The presence of these different groups makes fighting the problem complex and often frustrating, and the term "whack-a-mole" is often used to describe the approach.

The pirate's methods

As with most forms of cybercrime, if there is a weakness, the pirates will find and exploit it. With so many organisations and individuals involved in the production and delivery workflow, the structure of the industry itself presents a smorgasbord of opportunities for piracy to take place. Documented methods for video pirates include data centre breaches resulting in the theft of video assets, employee ID theft, providing access to video content through various production and edit systems, ripping content from legitimate sources (e.g., iTunes), and the tried and tested cinema filming systems.

One of the fastest-growing forms of piracy is the capture and redistribution of TV channels or live events. Popular methods include intercepting decrypted video using HDCP strippers, using stolen legitimate viewer details, or simply recording screens using a mobile device.

The pirate's kryptonite

With piracy so prevalent, the pertinent question is "can it be stopped?" Unfortunately, the answer is "not entirely." As long as great content is being created, there will always be pirates looking to exploit it. However, steps can be established to mitigate its prevalence and impact. 

We can obviously try to reduce piracy demand by continuing to educate viewers about the impact on livelihoods whilst at the same time improving access to legitimate sources. But in order to make a real impact, we must also interrupt its supply. 

This can only be achieved through improved data and insight, renewed emphasis by regulators and legislators around the world to prosecute pirate gangs, and companies across the value chain reviewing and mitigating any technical vulnerabilities. The era of allowing content to be unprotected is long gone. What that means in practice, however, is taking a strategic review of operations and identifying weak links in the technical value chain from production to distribution, and applying appropriate measures.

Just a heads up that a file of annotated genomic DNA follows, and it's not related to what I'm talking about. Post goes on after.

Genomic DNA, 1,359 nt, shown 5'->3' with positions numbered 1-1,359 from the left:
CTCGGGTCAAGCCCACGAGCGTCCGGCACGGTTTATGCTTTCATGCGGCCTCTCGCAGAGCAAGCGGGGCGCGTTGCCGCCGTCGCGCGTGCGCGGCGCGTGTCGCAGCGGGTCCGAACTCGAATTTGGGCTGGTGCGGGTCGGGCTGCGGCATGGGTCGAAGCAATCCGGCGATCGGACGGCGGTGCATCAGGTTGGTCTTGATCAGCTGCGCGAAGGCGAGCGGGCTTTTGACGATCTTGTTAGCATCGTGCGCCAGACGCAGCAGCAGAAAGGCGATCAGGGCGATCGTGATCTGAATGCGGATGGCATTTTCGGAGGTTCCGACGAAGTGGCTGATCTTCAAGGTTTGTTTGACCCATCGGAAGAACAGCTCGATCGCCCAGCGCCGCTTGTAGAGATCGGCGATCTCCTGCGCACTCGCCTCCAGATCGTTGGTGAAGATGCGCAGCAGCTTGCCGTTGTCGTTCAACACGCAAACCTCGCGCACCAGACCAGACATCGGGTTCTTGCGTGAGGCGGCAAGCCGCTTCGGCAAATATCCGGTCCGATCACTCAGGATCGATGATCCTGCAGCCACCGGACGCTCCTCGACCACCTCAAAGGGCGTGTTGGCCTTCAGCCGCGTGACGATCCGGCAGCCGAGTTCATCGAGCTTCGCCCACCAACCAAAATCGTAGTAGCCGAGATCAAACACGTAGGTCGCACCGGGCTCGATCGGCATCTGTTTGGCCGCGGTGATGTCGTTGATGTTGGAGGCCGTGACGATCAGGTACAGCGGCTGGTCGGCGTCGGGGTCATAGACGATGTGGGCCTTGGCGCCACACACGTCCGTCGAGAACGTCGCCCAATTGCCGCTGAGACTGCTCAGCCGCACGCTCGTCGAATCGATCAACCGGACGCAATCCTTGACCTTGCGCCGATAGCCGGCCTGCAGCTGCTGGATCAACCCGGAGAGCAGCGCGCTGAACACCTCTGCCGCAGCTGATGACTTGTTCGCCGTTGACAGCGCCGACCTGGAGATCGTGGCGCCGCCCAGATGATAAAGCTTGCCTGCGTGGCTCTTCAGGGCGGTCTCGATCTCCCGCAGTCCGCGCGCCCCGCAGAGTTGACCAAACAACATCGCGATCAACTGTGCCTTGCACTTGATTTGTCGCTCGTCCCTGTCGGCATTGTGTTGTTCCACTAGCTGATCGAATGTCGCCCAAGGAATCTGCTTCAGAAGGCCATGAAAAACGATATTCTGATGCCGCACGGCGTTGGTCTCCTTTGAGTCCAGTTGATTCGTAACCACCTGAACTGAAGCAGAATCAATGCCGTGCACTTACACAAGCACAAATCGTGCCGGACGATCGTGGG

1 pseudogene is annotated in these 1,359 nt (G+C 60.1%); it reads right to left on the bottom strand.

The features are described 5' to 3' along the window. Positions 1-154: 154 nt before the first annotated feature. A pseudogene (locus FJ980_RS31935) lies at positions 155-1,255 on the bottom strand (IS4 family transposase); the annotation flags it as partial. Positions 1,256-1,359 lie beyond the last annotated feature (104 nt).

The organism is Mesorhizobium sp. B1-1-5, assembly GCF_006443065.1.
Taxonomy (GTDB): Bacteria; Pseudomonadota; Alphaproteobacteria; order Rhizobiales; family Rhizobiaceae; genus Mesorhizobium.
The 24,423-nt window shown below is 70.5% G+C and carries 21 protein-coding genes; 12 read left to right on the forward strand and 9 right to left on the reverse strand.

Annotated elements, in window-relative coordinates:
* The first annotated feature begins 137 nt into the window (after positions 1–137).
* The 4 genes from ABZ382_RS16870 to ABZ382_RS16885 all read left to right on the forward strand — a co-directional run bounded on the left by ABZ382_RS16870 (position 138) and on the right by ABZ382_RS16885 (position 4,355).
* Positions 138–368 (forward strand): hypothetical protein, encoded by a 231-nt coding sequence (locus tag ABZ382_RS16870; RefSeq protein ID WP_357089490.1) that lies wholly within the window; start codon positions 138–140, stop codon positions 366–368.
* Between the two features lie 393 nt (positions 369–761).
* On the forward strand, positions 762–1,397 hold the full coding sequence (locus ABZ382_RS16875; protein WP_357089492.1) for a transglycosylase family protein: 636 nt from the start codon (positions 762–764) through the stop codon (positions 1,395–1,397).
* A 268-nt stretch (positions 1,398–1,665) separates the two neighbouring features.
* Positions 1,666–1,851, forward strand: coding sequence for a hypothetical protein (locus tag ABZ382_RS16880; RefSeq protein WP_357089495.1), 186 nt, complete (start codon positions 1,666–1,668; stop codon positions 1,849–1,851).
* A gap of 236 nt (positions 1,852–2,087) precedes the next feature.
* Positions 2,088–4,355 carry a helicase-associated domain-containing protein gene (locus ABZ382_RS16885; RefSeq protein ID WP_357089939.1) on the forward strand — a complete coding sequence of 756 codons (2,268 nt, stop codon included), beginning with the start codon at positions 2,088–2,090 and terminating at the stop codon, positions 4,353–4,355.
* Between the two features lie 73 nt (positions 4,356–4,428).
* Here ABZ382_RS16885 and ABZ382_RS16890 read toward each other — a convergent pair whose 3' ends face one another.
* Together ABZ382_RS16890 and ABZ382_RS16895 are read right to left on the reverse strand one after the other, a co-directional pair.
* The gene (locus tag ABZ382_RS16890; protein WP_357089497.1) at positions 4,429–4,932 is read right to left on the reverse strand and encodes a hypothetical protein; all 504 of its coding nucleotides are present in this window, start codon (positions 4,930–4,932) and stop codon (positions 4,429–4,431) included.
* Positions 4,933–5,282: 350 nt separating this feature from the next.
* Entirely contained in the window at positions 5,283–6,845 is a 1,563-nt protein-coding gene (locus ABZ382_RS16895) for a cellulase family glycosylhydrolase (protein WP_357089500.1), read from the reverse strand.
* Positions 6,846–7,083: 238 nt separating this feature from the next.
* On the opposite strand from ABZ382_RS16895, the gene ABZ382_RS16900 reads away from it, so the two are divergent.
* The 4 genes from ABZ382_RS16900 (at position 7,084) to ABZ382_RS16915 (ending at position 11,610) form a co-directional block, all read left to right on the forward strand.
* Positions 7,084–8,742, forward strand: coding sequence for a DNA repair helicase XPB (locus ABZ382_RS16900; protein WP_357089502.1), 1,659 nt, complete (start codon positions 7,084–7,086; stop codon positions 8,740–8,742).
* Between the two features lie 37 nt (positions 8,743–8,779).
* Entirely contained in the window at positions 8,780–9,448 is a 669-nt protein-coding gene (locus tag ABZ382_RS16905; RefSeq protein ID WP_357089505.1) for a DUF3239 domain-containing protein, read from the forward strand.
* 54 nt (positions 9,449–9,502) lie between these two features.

Video piracy is a complex, nuanced subject -- and unless the industry comes together to tackle it head-on, it has the potential to threaten its long-term viability. The good news is that the industry is starting to mobilise. Research into the subject is becoming more considered, tougher legislation is starting to appear, and technology vendors are combining their capabilities to maximise potential. Finally, we are seeing signs that rights owners are insisting on minimum standards of content protection across the technical workflow. Today, these are isolated instances or "suggestions," but moving forward we see these becoming a necessary function of doing business. 

With these initiatives in place, we can minimise the issue so that financial losses are reduced, job opportunities are protected, and licensing can continue to thrive in a global marketplace.